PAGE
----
telephone systems?‘ involving grounded ringing. circuits.
description when read with reference to the ac
Fig. 1 is a front plan view of the ringer em
bodying the features of the invention;
Fig. 2 is a front .plan View of the ringer shown"
in Fig. 1, with the genes removed and the coil
indicated in outline in order to show in greater
detail the frame, core and other structural de
turned-up portion I28 of the armature, the free
end of which may be selectively engaged in one
of several notches in the edge of a plate I33
fastened to section H1 of pole-piece H5. The
Fig. 3 is a side elevation of the ringer structure
illustrated in Fig. 2 and shows the relation of
the frame, core structure, one leg of the mag
netic shunt and motor assembly;
Fig. 4 is another side elevation of the ringer
biasing spring is so shaped that when engaged
in any of the notches it will exert a force on
the armature tending to hold the stop I21 against
pole face I36. The magnitude of this force is
showing the frame, the part of the core struc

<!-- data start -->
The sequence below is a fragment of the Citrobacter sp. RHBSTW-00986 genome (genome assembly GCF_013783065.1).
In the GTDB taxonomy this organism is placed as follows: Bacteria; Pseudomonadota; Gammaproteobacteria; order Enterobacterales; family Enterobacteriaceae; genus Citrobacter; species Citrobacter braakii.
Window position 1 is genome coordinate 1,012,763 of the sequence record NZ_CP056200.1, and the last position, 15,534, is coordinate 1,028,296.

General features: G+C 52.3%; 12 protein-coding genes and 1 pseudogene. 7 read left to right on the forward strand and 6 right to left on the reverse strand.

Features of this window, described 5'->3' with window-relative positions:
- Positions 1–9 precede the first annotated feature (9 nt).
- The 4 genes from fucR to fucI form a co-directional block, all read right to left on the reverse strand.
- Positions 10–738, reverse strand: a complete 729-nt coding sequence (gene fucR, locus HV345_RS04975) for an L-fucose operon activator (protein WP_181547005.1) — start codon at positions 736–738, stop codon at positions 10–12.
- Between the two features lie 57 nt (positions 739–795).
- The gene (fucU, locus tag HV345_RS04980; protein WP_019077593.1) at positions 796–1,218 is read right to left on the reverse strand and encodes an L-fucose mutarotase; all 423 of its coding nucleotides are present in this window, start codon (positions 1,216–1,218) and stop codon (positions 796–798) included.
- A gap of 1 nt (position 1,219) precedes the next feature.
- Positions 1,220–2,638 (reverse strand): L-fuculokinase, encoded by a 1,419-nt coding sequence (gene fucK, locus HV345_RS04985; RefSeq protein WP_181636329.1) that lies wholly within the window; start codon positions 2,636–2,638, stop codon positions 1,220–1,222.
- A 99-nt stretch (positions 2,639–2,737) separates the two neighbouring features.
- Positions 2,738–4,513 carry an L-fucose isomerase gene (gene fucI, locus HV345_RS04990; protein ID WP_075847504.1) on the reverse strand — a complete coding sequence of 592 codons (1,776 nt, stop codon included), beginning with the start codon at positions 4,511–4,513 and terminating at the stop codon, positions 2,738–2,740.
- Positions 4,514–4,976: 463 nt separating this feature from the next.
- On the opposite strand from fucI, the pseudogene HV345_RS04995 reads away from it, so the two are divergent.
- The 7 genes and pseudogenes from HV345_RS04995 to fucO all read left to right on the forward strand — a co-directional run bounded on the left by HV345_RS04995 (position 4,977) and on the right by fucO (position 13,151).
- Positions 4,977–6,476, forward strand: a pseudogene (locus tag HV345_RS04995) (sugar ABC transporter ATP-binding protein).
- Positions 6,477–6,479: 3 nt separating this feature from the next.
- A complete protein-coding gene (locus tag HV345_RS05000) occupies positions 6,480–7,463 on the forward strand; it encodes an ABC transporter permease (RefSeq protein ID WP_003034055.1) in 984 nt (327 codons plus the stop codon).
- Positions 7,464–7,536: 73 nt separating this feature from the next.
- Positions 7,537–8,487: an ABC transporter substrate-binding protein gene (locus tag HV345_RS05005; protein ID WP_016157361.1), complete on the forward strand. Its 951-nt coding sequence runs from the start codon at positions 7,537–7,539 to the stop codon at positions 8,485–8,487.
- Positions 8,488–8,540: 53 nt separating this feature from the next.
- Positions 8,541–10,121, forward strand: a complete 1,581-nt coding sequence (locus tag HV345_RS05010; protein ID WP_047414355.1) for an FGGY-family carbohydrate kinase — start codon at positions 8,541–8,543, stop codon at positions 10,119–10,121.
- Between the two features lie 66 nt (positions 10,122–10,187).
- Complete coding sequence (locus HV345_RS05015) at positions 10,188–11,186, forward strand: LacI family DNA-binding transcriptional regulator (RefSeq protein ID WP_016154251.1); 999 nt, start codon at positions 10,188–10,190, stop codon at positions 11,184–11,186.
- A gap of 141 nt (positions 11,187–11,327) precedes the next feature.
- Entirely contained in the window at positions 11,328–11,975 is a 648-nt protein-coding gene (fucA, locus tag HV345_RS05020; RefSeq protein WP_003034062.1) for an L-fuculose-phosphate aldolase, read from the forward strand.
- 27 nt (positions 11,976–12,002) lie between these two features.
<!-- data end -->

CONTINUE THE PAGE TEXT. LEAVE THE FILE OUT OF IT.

adjustable by the selection of the notch in which
ture which passes through the ringer coil and 10 the spring is engaged.
the other leg of the magnetic shunt;
A second magnetic iron pole-piece I34 is fas
Fig. 5 is an end view of the ringer with the
tened to the exposed leg of core H0 by means
of rivets I35. A bent-down section of this pole
motor assembly removed;
Fig. 6 is a front plan view of the motor as
Fig. 7 includes front and side views of the
piece forms the pole face I36 (mentioned here
15 inbefore) of the operating magnetic gap.
The space between the pole faces H6 and I36
is adjusted to provide the desired air-gap in
magnetic shunt; and
Fig. 8 is a, schematic illustration of the mag
the magnetic circuit.
netic circuit of the ringer and shows the various